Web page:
Fred Hutchinson Cancer Research Center and the
University of Washington School of Medicine, Seattle, Washington,
Marrow grafting from genotypically HLA-identical siblings for the
treatment of chronic myelocytic leukemia (CML) began at the Fred
Hutchinson Cancer Research Center in the early 1970s (1,2). A review
of results in the first 629 patients transplanted shows event-free
survivals at 10 years which are at slightly above 60% for patients
transplanted in chronic phase, 38% for those in second chronic phase,
30% for those in accelerated phase, and 12% for those in blast crisis.
Major problems encountered were acute graft-versus-host disease
(GVHD), cytomegalovirus-associated interstitial pneumonia, and leukemic
relapse. Relapse was seen in approximately 25% of patients transplanted
in chronic phase, 45% of those in accelerated phase, and 75% of
those transplanted in blast crisis. During subsequent years, studies
were carried out addressing each of the three major problems. The
introduction of a combination of methotrexate and cyclosporine in
lieu of either methotrexate or cyclosporine alone led to a significant
reduction in the incidence of acute GVHD and transplant-related
mortality (3,4). The incidence of leukemic relapse remained at 20%.
Event-free long-term survival for patients transplanted in chronic
phase of the disease rose to 70-75% at 7 years. In regards to the
prevention of cytomegalovirusassociated pneumonia, a randomized
placebo controlled study showed an acyclovir derivative, ganciclovir,
to be effective in preventing serious disease (5). Ganciclovir prophylaxis
should have an impact on survival of future patients. Other studies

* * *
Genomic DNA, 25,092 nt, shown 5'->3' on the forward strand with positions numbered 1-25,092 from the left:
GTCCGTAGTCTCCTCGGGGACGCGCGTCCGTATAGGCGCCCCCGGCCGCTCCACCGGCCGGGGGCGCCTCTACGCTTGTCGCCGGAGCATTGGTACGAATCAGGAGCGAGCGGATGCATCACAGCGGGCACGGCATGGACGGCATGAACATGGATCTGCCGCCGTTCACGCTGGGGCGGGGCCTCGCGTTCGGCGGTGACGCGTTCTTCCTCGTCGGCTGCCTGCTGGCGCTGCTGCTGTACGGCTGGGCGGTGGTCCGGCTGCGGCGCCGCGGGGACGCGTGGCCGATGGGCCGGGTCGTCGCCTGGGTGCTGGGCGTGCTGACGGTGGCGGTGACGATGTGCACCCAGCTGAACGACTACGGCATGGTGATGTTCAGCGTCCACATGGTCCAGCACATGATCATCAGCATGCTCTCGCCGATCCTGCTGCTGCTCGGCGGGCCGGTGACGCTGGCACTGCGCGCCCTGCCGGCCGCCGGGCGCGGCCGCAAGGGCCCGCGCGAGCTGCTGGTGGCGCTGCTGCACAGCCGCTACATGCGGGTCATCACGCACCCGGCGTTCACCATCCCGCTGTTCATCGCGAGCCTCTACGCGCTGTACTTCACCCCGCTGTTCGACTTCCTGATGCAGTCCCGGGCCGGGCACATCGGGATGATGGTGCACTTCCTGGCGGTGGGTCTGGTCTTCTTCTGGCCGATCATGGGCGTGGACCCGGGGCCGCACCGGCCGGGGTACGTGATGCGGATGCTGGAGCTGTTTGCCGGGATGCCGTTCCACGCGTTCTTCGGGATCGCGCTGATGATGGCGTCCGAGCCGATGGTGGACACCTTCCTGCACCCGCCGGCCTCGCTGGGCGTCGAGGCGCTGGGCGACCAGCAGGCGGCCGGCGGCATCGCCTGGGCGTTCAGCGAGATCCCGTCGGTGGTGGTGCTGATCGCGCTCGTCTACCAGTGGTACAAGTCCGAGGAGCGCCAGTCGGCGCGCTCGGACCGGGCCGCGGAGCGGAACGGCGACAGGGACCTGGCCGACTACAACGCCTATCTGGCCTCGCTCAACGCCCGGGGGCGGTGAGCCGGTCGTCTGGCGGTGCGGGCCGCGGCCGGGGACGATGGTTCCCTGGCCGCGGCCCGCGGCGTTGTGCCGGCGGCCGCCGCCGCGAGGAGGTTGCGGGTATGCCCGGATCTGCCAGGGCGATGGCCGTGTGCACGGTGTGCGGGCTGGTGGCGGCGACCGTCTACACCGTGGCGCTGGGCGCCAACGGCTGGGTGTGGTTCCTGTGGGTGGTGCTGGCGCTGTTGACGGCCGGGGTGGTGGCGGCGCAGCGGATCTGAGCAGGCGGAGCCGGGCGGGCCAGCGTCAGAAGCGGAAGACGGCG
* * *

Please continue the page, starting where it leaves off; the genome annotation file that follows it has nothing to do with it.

asked whether the risk of leukemic relapse could be altered by alterations
in the conditioning programs. In the first study, 116 patients were
randomized to receive either cyclophosphamide and 12 ay of fractionated
TBI or cyclophosphamide and 15.75 ay of fractionated TBI (6). None
of the patients given 15.75 Gy TBI relapsed compared to 25% of those
given 12 ay of TBI. With the increase in TBI dose, however , increases
in transplanted-related toxicity and mortality were seen, offsetting
the gain made by the reduction in leukemic relapse. Accordingly,
long-term event-free survival for both groups of patients was the
same, approximately 70% . The next study randomized 115 patients
to receive either cyclophosphamide and 12 Gy of TBI or cyclophosphamide
and 14 mg of busulfan per kg (7). All patients were given methotrexate/cyclosporine
for avHD prevention. Preliminary results show 80% survival at 2
years for both groups of patients and a relapse rate of so far 10%.
Thus, busulfan may not improve the problem of leukemic relapse.
In regards to patients with accelerated phase, small improvements
have been made. Patients were either given a combination ofbusulfan/cyclophosphamide
along with 12 ay of TBI or cyclophosphamide and 15.75 ay of TBI
(R. Clift et al., unpublished). The intensification of the conditioning
program decreased the relapse rate in both groups of patients to
less than 20% .Survival of patients receiving the busulfan-containing
regimen was 55% at 3 years compared to a 48% survival among the
patients given cyclophosphamide and 15.75 ay of TBI. Only 35% of
patients with CML have an HLA-identical sibling donor. In less than
10% of patients, another suitably matched family member can be identified,
either a phenotypically HLA-matched donor or a I-HLA-Iocus mismatched
haploidentical donor (8,9). Patients in chronic phase of CML have
been conditioned with cyclophosphamide and 12 Gy TBI. The risk of
graft failure increased from less than 2% to 7% , and that of avHD
from 30% to 70%. Despite the increase in transplant-related problems,
survival of patients with haploidentical donors was comparable to
that of patients with genotypically HLA-identical siblings, because
of a significant decrease in the risk of leukemic relapse. For 30%
of patients with CML, either fully HLAmatched or 1-HLA-locus mismatched
unrelated donors can be identified, although this figure may increase